Manas Wildlife Sanctuary
Manas Wildlife Sanctuary
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Natural India Asia And The Pacific State Of Assam

Manas takes its name from the Goddess Manasa. The site is noted for its spectacular scenery, with a variety of habitat types that support a diverse fauna, making it the richest of all Indian wildlife areas. The park represents the core of an extensive tiger reserve that protects an important migratory wildlife resource along the West Bengal to Arunachal Pradesh and Bhutan borders. Its wetlands are of international importance. It is also the single most important site for the survival of pygmy hog, hispid hare and golden langur.

The park, which includes part of Manas Reserve Forest and all of North Kamrup Reserve Forest, constitutes the core of Manas Tiger Reserve located in the forest divisions of Kachugaon, Haltugaon, Western Assam Wildlife and North Kamrup.

Lying in the foothills of the Outer Himalaya, the area is low-lying and flat. The Manas River flows through the western portion of the park, where it splits into three separate rivers, and joins the Brahmaputra some 64 km further south. These and other rivers running through the tiger reserve carry an enormous amount of silt and rock debris from the foothills, resulting from the heavy rainfall, fragile nature of the rock and steep-gradients of the catchments. This leads to the formation of alluvial terraces, comprising deep layers of deposited rock and detritus overlain with sand and soil of varying depth, shifting river channels and swamps. The area of the Boki basin, in the west of the park, is sometimes inundated during the monsoon. The three main types of vegetation are: tropical semi-evergreen forests in the northern part of the park;tropical moist and dry deciduous forests (the most common type);and extensive alluvial grasslands in the western part of the park.

There is also a considerable variety of aquatic flora along river banks and in the numerous pools. Dry deciduous forests represent early stages in succession and are replaced by moist deciduous forests away from water courses, which, in turn, are succeeded by tropical semi-evergreen climax forest. Grasslands cover about 50% of the park.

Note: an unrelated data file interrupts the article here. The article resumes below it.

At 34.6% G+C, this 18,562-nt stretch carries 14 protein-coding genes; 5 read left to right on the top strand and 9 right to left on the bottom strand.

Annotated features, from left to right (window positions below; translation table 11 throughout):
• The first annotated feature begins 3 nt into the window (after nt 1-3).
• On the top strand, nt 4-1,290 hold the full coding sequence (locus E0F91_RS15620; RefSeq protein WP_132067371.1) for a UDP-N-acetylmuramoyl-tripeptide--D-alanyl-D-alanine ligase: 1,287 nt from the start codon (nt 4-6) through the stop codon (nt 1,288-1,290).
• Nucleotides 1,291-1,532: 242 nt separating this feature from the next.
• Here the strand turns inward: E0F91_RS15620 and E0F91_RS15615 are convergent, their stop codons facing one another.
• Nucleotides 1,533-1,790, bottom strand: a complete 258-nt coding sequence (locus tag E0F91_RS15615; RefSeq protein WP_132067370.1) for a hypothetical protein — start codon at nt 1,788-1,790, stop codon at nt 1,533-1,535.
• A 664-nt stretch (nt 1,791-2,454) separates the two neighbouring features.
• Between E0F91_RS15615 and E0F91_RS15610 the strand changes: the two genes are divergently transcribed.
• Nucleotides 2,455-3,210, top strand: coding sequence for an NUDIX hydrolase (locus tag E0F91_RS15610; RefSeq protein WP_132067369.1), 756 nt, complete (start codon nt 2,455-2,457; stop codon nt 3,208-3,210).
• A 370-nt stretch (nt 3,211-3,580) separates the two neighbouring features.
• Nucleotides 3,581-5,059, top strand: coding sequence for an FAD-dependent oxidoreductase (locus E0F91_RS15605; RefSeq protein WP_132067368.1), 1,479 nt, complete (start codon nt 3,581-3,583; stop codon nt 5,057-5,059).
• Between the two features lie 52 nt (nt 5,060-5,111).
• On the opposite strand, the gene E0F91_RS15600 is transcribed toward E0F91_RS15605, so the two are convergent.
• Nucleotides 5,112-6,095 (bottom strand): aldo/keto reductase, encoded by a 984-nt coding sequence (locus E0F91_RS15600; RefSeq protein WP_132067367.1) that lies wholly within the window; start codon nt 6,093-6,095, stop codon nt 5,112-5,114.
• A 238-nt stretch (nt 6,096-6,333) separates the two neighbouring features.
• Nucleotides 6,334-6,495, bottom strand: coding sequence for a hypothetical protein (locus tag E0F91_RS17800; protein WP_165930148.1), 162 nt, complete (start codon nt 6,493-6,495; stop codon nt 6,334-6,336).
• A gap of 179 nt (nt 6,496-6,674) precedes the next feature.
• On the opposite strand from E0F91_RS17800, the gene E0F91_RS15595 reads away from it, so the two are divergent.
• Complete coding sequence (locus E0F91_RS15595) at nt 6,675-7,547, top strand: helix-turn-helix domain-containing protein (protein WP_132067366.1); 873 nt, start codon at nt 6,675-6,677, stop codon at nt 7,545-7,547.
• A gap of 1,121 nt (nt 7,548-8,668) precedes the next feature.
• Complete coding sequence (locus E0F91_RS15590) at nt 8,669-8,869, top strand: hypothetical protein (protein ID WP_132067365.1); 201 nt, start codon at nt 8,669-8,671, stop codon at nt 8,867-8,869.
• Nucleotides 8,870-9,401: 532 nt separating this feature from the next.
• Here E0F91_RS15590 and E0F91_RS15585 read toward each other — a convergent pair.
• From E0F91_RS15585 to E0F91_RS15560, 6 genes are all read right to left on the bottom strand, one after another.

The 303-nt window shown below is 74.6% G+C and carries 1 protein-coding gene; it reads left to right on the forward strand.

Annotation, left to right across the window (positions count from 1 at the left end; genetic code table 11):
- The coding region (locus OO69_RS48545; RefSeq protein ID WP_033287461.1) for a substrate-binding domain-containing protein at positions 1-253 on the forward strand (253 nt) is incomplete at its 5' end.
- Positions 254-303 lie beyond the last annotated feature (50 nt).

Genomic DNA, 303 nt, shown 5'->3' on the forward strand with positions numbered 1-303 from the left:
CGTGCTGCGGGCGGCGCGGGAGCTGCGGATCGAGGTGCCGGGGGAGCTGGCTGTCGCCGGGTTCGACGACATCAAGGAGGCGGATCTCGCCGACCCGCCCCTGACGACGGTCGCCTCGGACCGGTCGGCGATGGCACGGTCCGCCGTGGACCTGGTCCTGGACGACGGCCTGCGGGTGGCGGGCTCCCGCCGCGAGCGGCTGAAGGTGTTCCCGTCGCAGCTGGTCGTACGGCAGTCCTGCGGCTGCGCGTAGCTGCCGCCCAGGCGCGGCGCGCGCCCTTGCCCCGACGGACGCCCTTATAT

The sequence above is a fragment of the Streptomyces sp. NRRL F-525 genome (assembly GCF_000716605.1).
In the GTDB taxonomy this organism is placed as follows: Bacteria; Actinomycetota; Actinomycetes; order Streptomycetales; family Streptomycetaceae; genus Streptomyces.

A total of 55 mammals, 36 reptiles and three amphibians have been recorded Manas harbours by far the greatest number of India's Schedule I mammals of any protected area in the country. Many are typical of South-East Asian rainforest and have their westernmost distribution here. Mammals include golden langur, a recently discovered endemic restricted to Manas, capped langur, Hoolock gibbon, clouded leopard, tiger (second-largest population in India), leopard, golden cat, fishing cat, leopard cat, marbled cat, binturong, sloth bear, wild dog, Ganges dolphin, Indian elephant, Indian rhinoceros, pygmy hog, swamp deer, sambar, hog deer, Indian muntjac, water buffalo, gaur, giant squirrel, hispid hare and Indian pangolin.

Over 450 species of bird have been recorded, including the threatened Bengal florican, great pied hornbill, wreathed hornbill and other hornbills. Uncommon waterfowl species include spot-billed pelican, lesser adjutant and greater adjutant.

Reptiles include a variety of snakes, gharial and monitor lizard. Assam roofed turtle has recently been recorded.

Surroundings